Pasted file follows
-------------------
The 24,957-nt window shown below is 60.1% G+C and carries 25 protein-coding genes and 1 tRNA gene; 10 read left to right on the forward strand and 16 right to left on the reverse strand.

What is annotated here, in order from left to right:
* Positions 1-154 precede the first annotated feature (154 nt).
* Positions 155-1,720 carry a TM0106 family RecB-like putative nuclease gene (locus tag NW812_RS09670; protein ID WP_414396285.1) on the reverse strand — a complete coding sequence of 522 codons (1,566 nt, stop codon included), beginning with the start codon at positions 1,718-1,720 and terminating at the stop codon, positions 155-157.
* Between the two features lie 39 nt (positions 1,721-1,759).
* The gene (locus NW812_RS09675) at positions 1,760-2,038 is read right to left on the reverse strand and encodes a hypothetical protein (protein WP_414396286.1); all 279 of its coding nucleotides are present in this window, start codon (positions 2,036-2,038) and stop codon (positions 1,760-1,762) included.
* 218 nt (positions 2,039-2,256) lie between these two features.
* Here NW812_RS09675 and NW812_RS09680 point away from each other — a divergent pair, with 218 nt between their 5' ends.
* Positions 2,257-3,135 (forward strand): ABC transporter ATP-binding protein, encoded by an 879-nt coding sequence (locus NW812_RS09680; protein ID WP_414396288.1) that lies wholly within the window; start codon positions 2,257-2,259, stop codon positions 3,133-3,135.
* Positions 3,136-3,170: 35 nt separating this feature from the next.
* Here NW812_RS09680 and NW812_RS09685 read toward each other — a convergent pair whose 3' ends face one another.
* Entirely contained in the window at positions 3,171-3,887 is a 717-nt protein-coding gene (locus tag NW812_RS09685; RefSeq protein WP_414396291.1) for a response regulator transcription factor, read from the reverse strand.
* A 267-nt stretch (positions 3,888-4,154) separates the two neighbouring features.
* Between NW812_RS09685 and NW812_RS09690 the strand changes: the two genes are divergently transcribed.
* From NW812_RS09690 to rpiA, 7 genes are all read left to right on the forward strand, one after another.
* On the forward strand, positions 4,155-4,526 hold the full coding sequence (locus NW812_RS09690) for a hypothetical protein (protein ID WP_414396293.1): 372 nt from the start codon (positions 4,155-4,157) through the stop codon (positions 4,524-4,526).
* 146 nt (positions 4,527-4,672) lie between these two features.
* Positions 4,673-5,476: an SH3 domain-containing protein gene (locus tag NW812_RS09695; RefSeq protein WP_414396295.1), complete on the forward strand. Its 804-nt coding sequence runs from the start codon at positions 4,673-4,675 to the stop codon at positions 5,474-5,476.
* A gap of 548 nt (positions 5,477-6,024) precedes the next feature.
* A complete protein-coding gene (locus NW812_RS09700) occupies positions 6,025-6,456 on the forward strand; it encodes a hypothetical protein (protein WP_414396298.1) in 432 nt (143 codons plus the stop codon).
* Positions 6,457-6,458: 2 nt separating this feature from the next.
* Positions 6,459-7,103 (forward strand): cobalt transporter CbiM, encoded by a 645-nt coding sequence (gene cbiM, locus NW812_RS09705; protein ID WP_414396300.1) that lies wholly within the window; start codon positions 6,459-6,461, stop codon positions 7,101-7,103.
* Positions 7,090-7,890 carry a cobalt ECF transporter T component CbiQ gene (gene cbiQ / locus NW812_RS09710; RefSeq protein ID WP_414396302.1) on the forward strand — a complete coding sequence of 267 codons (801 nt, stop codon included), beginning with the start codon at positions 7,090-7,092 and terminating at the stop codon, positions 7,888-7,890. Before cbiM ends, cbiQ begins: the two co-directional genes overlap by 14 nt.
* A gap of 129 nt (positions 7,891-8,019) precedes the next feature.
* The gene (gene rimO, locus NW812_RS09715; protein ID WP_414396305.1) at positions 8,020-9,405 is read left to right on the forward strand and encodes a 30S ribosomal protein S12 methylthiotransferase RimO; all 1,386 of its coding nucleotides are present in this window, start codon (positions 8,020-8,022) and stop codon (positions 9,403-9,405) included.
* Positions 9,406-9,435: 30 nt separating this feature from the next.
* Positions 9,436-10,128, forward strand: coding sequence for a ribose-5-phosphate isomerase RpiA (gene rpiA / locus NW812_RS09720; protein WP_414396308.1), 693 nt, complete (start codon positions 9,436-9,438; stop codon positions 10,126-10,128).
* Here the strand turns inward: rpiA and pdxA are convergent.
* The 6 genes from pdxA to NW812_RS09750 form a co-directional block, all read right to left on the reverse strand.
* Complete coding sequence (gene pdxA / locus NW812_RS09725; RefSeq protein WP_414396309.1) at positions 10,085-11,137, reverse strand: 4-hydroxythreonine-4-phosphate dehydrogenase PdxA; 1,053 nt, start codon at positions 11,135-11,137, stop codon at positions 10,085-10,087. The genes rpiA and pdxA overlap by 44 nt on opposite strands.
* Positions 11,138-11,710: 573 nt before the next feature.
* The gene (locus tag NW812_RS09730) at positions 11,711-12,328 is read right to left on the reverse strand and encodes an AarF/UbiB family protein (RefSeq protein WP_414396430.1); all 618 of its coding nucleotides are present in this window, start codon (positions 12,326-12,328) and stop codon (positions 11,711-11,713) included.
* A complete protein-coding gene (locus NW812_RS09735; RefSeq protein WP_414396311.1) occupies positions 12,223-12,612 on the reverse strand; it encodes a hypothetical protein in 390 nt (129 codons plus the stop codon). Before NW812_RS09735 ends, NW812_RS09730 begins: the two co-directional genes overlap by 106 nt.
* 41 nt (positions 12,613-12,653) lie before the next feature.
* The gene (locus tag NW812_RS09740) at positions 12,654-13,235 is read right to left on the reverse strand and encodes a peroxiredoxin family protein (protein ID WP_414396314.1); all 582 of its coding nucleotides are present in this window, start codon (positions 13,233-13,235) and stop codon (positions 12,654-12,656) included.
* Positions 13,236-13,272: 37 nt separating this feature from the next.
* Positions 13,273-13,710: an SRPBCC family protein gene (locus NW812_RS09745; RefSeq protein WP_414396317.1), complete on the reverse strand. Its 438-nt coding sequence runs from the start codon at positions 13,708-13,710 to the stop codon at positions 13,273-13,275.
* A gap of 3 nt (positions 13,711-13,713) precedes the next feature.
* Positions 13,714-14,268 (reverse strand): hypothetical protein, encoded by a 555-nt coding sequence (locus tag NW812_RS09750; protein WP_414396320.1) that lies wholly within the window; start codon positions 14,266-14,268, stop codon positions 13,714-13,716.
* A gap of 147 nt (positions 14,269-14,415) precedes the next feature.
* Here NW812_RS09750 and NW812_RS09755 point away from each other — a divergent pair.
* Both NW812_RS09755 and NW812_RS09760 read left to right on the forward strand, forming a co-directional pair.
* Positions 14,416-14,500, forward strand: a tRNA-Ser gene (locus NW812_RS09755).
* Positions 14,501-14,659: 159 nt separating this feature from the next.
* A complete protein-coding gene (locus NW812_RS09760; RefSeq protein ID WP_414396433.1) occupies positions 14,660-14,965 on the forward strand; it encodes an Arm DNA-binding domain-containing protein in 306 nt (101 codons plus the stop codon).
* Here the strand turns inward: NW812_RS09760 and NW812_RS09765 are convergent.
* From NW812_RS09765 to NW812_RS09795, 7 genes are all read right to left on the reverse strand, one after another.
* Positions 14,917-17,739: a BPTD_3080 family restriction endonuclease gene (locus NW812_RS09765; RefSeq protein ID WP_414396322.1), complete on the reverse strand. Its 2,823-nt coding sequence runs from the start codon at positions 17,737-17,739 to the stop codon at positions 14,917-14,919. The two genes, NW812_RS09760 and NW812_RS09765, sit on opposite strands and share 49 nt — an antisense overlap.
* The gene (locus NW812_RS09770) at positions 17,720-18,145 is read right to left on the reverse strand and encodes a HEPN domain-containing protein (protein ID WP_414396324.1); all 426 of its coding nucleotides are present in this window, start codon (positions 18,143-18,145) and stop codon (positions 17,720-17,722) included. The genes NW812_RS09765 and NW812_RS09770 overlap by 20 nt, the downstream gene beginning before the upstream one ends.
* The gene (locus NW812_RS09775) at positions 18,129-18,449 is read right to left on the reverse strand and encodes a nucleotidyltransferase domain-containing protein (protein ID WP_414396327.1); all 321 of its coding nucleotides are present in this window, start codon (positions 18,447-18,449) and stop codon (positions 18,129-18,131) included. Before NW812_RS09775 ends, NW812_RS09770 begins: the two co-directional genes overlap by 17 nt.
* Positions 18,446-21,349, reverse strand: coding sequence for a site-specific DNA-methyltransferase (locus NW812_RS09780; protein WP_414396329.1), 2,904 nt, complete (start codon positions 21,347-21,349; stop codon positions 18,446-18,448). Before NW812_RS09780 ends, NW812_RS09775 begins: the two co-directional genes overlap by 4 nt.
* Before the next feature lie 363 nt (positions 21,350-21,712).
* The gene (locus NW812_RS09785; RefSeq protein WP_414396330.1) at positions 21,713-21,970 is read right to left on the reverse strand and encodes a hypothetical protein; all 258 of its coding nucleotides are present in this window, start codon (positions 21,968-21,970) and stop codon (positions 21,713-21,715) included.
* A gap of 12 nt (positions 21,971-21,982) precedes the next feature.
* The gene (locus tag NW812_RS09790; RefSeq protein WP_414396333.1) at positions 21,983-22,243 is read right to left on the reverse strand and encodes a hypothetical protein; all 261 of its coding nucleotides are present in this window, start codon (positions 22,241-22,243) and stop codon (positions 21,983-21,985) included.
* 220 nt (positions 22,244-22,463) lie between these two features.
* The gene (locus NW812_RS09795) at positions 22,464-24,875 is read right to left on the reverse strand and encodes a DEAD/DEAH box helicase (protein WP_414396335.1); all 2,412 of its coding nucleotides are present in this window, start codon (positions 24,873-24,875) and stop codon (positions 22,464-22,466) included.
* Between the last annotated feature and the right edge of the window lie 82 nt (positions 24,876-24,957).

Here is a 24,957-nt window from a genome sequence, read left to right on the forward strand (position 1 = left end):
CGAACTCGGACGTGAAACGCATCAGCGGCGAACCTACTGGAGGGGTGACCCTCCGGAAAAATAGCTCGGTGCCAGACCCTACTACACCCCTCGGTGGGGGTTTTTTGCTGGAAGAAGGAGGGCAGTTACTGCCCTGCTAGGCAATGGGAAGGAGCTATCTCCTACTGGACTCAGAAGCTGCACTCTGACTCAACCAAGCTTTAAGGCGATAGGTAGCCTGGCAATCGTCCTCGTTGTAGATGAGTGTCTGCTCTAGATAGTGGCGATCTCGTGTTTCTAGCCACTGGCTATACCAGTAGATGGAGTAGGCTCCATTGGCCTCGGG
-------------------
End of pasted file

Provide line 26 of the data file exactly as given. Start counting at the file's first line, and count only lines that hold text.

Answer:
* Positions 9,406-9,435: 30 nt separating this feature from the next.